How Seth ‘Freakin’ Rollins’ big risk paid off: ‘Sometimes you just gotta dive in and see what happens’
A Seth Rollins loss can end an absence, but when you’re a superstar of a certain quality you can push boundaries. Rollins has spent the last several years bouncing in and out of the main event scene he once dominated. A wonderful new flame was the change necessary to stop stagnation.
Reinvention is the name of the game in sports recreation. Some of the most enduring forces in the industry have done so through evolution. “Hollywood” Hulk Hogan hit professional wrestling like an earthquake. The “Hollywood” version of The Rock is still a favorite of the reformed fan. Chris Jericho has changed his character more times in the last two decades than US presidents in the last two centuries. “Remodel. Rebuild. Reclaim.” That was the basis for Rollins’ rebalancing from cocky, black-clad assassin to sultry Met Gala model.
“I think I learned a lot about how to take chances and have a little more confidence in myself,” Rollins told CBS Sports while promoting WWE’s new product collaboration with C4 Ultimate Energy, the official sponsor for WWE SummerSlam. “I think it was one of those things where I stayed in my comfort zone for a while as long as I was thought i knew better. I thought I knew what I was. I was comfortable with my identity. And it was hard to look in the mirror and go, ‘Okay, this is working but what can we do to go to the next level?’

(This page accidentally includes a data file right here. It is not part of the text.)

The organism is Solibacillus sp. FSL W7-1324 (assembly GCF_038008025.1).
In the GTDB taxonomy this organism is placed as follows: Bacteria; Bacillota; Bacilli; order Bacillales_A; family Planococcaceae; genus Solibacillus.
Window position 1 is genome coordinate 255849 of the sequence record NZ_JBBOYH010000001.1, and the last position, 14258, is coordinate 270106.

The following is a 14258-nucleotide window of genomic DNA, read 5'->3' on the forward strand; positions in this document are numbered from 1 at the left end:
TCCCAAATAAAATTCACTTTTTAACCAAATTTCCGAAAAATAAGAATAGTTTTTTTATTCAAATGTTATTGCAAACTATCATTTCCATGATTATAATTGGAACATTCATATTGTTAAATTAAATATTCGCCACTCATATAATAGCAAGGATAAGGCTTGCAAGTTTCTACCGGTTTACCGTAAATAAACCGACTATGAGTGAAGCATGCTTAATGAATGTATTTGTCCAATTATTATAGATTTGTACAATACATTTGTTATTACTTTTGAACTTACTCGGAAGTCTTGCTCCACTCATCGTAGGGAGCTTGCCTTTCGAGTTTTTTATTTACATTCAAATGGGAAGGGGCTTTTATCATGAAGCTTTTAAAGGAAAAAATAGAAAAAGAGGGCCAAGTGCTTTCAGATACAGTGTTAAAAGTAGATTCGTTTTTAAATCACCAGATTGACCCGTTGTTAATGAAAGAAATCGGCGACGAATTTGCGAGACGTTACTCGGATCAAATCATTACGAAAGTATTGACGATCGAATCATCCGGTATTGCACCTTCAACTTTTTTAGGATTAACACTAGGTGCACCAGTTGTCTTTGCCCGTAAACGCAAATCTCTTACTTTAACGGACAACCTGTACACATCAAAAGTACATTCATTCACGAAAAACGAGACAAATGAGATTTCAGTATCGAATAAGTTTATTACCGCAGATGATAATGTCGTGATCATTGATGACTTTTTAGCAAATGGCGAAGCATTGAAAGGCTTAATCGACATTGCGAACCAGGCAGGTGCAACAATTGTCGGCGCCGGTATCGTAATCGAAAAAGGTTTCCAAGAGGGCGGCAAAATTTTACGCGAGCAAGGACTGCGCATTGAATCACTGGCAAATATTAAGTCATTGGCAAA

“It’s a difficult choice to reform your entire show. You think it won’t work. You think it won’t work, people won’t like it or they won’t you can do it. All these things. Sometimes you just have to dive in and see what happens and be confident in your ability to make anything work. You will find a way to make the best of it. do it.”
Check out the full interview with Seth Rollins below.